The Toronto Star failed today to issue a correction or clarification on yesterday's article by reporter Kerry Gillespie that "39 [MPPs] would be appointed from party lists" under Mixed Member Proportional.
As stated here yesterday, this is factually incorrect as the 39 province-wide members will be elected by the public when they cast their ballots for political parties.
The Star did publish many letters to the editor today on the subject of electoral reform, many of which criticize the story's inaccurate description of the new, proposed system.
The Star also reported today that the Ontario government's point person on electoral reform says she's "a little concerned" about the lack of public interest in the Oct. 10 referendum.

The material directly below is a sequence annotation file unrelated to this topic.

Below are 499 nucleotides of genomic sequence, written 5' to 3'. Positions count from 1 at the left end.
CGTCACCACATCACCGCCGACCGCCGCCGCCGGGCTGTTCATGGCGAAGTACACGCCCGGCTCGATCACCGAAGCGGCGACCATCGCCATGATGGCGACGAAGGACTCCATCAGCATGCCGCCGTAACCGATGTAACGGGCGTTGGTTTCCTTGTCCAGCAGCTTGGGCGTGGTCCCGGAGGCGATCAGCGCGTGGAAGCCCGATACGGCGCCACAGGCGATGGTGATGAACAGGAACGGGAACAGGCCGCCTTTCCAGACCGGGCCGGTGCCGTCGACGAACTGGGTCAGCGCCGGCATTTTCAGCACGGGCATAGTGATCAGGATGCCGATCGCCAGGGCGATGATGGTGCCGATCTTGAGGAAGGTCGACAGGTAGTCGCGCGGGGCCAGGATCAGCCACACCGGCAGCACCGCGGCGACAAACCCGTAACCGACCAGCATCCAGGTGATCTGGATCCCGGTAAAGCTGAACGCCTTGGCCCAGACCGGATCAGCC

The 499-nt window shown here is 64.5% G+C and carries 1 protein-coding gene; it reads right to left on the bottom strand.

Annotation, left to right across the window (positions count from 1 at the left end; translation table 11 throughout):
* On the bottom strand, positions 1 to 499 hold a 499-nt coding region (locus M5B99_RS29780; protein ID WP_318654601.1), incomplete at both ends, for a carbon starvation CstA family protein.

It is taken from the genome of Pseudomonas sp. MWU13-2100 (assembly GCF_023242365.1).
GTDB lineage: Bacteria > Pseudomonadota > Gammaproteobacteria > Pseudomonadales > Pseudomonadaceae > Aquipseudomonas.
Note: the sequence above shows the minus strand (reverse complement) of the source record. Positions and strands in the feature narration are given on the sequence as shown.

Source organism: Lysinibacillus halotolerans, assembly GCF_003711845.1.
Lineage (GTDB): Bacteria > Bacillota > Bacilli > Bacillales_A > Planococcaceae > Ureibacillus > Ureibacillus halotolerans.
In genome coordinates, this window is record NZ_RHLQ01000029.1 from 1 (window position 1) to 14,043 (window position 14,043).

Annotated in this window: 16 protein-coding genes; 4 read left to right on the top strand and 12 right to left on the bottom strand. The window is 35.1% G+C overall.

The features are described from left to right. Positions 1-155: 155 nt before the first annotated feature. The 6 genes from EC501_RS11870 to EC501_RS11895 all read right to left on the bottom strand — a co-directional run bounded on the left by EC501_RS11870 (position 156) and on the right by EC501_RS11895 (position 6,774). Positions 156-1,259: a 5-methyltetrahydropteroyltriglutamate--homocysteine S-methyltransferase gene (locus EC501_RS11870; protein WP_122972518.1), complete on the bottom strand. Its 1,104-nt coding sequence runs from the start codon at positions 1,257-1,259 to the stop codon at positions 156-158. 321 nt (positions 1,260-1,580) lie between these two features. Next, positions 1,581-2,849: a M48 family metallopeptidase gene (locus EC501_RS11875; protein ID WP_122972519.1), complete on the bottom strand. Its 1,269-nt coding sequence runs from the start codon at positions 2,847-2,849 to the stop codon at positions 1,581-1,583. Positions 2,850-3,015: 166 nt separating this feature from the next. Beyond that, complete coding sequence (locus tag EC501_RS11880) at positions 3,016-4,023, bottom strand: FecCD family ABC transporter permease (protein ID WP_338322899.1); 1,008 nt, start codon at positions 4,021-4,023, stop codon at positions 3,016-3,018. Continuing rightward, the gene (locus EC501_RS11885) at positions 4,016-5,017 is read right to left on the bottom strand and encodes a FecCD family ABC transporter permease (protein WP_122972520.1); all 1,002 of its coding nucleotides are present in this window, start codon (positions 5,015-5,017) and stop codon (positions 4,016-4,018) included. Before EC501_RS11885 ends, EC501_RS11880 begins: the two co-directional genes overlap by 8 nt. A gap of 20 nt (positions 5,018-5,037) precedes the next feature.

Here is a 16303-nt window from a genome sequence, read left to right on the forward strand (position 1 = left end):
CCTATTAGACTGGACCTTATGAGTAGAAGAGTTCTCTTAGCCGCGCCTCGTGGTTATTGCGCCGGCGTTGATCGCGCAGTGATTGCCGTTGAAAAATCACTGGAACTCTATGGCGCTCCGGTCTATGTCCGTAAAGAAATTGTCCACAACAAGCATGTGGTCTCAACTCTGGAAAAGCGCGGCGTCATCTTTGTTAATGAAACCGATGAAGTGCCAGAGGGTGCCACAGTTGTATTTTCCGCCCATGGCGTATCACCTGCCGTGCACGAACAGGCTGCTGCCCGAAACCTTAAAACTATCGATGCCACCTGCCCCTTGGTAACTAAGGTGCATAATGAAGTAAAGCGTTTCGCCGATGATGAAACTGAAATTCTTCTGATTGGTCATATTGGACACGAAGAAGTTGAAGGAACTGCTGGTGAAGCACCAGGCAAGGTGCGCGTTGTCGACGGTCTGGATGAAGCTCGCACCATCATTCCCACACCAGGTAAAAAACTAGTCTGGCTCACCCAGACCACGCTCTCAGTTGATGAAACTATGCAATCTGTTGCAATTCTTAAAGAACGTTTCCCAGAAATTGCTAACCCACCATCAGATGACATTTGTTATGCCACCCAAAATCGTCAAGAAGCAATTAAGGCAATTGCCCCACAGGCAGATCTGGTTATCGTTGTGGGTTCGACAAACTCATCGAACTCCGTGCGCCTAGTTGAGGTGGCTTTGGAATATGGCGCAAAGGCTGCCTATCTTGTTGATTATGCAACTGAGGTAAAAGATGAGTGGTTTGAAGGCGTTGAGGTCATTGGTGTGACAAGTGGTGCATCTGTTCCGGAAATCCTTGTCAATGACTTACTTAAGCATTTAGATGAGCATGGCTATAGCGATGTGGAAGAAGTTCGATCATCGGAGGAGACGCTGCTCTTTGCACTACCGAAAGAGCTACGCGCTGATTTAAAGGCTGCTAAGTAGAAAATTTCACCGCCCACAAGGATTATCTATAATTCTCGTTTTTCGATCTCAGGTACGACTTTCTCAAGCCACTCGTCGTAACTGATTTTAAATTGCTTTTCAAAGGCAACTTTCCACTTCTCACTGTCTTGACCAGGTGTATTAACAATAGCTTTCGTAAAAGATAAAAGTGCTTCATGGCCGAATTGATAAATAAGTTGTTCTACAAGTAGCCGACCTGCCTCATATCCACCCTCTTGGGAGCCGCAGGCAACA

"I knew it would be a challenge," Democratic Renewal Minister Marie Bountrogianni told the Star yesterday. "I would like people to pay attention because I want them to know what they're voting for."
Bountrogianni said chief electoral officer John Hollins, who will oversee the referendum and the ad campaign promoting it, "does have a challenge" to get voters interested.
"We had the summer in between the passing of the question and the actual campaign and people like to relax in the summer and not necessarily stay tuned into us, the politicians," she said.
The government has stated it will not print any more material published by the Ontario Citizens' Assembly on its deliberations or findings. But information is still available on the internet about the Assembly's recommendation to Ontario voters.
In other news, Canada's largest multi-service women's organization, the YWCA, is urging Ontarians to choose proportional representation in the upcoming electoral reform referendum. It says a Mixed Member Proportional (MMP) system will help bring about equitable representation of women in the provincial legislature. We heartily agree.